European Central Bank head Jean-Claude Trichet welcomed European leaders' pledge to publish the results of "stress tests" on banks and indicated Thursday that the need to calm markets by buying troubled government bonds appears to be diminishing.
Trichet also sounded an upbeat note on the 16-nation eurozone's economy after the bank kept its benchmark refinancing rate untouched at a record low of 1 percent, saying that recent data don't support "excessively pessimistic" views.
With rates on hold and no sign of any move soon, much of the attention after Thursday's decision focused in part on the planned July 23 publication of "stress tests" on European banks, intended to reassure markets worried that some banks might be hiding losses on government bonds and other debt from financially troubled countries such as Greece, Portugal and Spain.
Trichet dismissed suggestions that the outcome could add to Europe's ongoing debt crisis by revealing new problems. He said the ECB has been "convinced since the very beginning that transparency has its virtue, and that it is good that the market ... can see exactly what is the result of those tests.
"We think that it is confidence-building," he told reporters.
Trichet welcomed European Union leaders' pledge last month to disclose results of individual banks' tests in an effort to dispel such fears.
The tests are designed to show how banks would do if circumstances worsen. Trichet said that "appropriate action will have to be taken where needed" but went into little detail of the ECB's expectations.
The tests will cover 91 banks in Europe, representing 65 percent of the European banking sector.
On a related front, Trichet appeared satisfied with the smooth expiry last week of a record batch of unusual 12-month loans to banks, aimed at supporting the financial system with added ready cash.
As the euro442 billion ($557 billion) in credit came due, the ECB lent a lower-than-expected euro131.9 billion to banks for the three months; banks that apparently are more confident borrowed euro111.2 billion in a six-day operation.
Trichet said that "we are still in a mode ... of unlimited supply of liquidity" over periods of up to three months.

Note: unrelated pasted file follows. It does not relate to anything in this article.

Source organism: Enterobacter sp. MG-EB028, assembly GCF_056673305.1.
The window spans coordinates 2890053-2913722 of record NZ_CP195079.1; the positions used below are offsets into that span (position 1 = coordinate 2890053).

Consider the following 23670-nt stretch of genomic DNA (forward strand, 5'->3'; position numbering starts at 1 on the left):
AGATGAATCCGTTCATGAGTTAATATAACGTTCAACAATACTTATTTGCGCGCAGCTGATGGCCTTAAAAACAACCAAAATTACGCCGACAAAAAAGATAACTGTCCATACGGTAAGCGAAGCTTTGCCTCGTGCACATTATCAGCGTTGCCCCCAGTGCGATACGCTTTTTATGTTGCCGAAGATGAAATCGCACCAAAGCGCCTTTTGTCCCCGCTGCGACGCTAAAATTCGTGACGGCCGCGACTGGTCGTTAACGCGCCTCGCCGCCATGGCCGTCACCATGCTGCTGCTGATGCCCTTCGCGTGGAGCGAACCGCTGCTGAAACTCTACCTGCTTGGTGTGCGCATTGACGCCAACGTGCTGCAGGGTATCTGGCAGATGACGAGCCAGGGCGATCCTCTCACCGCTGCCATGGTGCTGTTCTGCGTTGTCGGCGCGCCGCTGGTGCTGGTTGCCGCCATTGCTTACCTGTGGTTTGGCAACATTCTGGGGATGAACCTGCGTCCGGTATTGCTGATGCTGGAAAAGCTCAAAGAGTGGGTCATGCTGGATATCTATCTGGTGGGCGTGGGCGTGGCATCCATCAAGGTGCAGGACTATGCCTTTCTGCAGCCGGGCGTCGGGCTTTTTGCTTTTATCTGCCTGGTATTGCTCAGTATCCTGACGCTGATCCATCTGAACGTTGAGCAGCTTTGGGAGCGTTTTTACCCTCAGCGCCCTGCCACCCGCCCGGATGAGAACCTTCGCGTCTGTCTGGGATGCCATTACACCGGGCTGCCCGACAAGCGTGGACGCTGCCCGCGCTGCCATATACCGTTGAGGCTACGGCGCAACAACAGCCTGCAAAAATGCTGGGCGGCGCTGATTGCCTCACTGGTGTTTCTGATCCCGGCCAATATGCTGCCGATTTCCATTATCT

He also gave no indication as to when the ECB might end the program it launched in May, in the depths of the debt crisis, to buy eurozone government bonds. That was aimed at boosting investors' confidence in government debt and helping countries avoid default.
"We have the feeling - but we will continue to observe that with great attention - that what is needed in terms of level of interventions on our part has been progressively diminishing," Trichet said.
The ECB president didn't offer new hints on when it might start raising interest rates, unchanged since May 2009.
After economic activity strengthened during the spring, eurozone gross domestic product is expected to keep growing at "a moderate and still uneven pace, in an environment of high uncertainty," he said - with inflation rates remaining "moderate" in 2011.
While Trichet "struck a somewhat more positive note on the financial sector, we continue to see the first rate hike only in the second half of 2011," said Carsten Brzeski, an economist at ING in Brussels.
"It looked as if Trichet's main objective was to convey confidence," he added. "Whether this was just whistling in the dark or deep conviction remains to be seen."
Also Thursday, the Bank of England left its base interest rate at a record low of 0.5 percent for the 17th straight month and left its asset purchasing program on hold. Britain's economic recovery remains fragile and public spending cuts are expected to hamper future growth.
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